"Decide and agree on what 'good' looks like – possibly using other successful brands as a guideline – and set ground rules for what's to be avoided or require multiples keys to turn before the bombs are launched," he said. "Create a style guide, even if it's just a shared Google Doc on the simplest levels, so that anyone who comes into the fold later will have a workflow."

Think about what sets your brand apart from your competitors and capitalize on those differences. Consider the things you do that bring customers back and see if you can turn that into a post. If your company has a stance on current events or major issues like climate change or equality, let your followers know – just tread lightly with some of the thornier subjects.

"Positive conflict can be highly constructive, introducing new ideas that solve an industry's ongoing challenges. While there is often a fear of contradicting or challenging someone, breakthroughs in thinking occur when opposing ideas are fully explored in a respectful and astute way," said Colby Jones, co-founder and managing partner of The Relentless Collective. "You should not be afraid to draw from your leadership's own perspectives to take stances on issues, too, so long as you offer examples, anecdotes and personal experiences to fortify your brand position. This will keep audiences satisfied and engaged."

4. Hire a social media specialist that fits the company culture.

If you need to hire someone to handle your social media, sometimes it helps to make sure that person fits your company culture. Hiring someone who gets your business's voice right out of the gate can be a huge step in ensuring your brand's online visibility is handled with care.

"Our brand voice is approachable, conversational and laid-back – kind of like the way you'd speak to your college friends at parties. That voice transfers to our customer service interactions, our written content, and, of course, to social media," said Bret Bonnet, co-founder and president of Quality Logo Products. "The way we've developed this voice is by hiring only people who already have this voice. You can't teach someone to speak a certain way, so we look for personalities that fit our brand voice rather than trying to force someone to speak our 'company language.'"

5. Choose a social media platform that amplifies your company's strengths.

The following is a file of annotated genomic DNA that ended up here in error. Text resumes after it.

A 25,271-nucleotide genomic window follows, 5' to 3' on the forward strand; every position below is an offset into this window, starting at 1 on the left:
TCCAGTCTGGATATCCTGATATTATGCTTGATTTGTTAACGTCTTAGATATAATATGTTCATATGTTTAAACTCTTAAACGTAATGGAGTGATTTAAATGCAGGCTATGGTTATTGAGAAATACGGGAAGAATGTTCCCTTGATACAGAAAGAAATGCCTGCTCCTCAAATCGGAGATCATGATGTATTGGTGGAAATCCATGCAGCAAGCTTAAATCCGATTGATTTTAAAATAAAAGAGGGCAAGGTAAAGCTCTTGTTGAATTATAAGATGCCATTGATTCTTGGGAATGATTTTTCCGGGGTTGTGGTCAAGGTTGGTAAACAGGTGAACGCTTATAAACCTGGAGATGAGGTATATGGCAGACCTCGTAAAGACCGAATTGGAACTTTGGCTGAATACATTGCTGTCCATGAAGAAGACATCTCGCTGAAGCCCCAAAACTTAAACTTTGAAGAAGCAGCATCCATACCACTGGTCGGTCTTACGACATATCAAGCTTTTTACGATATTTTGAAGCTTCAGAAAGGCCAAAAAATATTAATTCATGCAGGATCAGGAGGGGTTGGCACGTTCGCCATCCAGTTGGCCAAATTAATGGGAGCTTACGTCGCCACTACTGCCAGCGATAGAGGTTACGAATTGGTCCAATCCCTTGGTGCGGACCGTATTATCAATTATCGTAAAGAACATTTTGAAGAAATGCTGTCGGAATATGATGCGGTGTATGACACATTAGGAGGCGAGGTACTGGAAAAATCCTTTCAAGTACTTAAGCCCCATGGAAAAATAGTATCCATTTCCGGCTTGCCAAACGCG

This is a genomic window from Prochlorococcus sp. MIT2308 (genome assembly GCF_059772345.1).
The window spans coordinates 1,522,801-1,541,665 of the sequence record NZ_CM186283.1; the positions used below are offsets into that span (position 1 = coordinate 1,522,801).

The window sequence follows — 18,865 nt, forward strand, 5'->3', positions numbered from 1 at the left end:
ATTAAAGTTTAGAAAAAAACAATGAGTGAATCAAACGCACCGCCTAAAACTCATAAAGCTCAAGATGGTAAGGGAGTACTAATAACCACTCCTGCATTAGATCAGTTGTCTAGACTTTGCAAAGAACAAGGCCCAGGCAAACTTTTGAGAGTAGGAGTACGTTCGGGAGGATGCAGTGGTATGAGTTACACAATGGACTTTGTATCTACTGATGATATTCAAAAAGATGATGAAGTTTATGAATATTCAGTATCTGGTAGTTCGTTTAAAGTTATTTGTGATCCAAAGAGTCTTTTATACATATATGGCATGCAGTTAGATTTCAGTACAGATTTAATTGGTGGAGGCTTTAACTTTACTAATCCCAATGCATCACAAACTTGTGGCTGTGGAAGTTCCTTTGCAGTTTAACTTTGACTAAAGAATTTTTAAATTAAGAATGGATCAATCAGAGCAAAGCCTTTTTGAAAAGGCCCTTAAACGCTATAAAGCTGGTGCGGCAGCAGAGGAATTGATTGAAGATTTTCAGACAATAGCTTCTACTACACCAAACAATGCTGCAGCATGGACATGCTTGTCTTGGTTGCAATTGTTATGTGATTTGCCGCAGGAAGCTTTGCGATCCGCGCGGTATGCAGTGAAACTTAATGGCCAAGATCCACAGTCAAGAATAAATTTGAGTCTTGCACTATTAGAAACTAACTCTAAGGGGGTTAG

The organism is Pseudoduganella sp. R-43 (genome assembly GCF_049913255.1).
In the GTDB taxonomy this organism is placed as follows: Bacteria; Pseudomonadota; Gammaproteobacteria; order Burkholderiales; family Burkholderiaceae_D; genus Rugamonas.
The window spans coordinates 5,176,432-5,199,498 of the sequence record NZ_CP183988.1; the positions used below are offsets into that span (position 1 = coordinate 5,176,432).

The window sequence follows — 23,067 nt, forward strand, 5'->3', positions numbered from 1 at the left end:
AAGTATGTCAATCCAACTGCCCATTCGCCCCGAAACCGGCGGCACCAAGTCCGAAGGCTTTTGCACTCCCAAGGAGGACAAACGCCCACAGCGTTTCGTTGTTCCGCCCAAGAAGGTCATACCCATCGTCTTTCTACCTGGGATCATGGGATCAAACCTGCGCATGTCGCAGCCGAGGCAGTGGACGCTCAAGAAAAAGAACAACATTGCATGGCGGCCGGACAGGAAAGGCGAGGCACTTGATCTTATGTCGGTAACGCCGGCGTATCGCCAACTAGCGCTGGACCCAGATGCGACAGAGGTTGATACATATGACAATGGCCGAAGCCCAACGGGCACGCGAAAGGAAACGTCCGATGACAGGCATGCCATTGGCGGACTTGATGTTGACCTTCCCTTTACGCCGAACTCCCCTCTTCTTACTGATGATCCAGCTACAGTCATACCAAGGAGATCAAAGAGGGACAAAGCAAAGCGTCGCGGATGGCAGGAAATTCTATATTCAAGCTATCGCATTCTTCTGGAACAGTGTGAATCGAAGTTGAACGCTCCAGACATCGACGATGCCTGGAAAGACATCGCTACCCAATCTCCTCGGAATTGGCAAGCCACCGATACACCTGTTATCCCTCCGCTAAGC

When it comes to creating a social media marketing strategy, one of the most important decisions to make is which platforms you will adopt at the outset.

Each platform serves the same general purpose – connecting like-minded people around the world – but they do it in different ways. As time goes on and you get more comfortable with social media, you can eventually branch out to other platforms, but your initial selection can impact your exposure.

"Social media evolves, changes and adapts in real time – and so should brands," said Jack Meehan, director of social media at Molton. "The right brands, the brands that are succeeding on social media, are on the cutting edge of figuring out how to keep their brand in line with the paradigm shifts that social media represents."

Whether you want your social media presence to be limited to pithy 280-character bits of commentary or one that gives you a way to share photos of your business, the platform you choose can greatly help you meet that objective.

Platforms

Here are the top three platforms available today and how you can use them to promote your business.

Facebook

As arguably the most popular social media platform on the planet, Facebook is the natural landing place for businesses that are just starting out. If you have a personal Facebook page, you largely know what you're getting as a small business.

Facebook has adopted a more business-friendly model over the years by offering specially crafted pages for companies of all sizes. These pages give the administrator access to a set of specialized tools that help make the page stand out and provide detailed visitor and analytical information.

Through this multimedia-based platform, Facebook affords businesses the ability to "show and tell" what they have to offer, with photo, video, audio, and text social media content. Coupled with the platform's instant messaging functionality, which allows businesses to communicate directly with its audience, Facebook is a powerful social platform.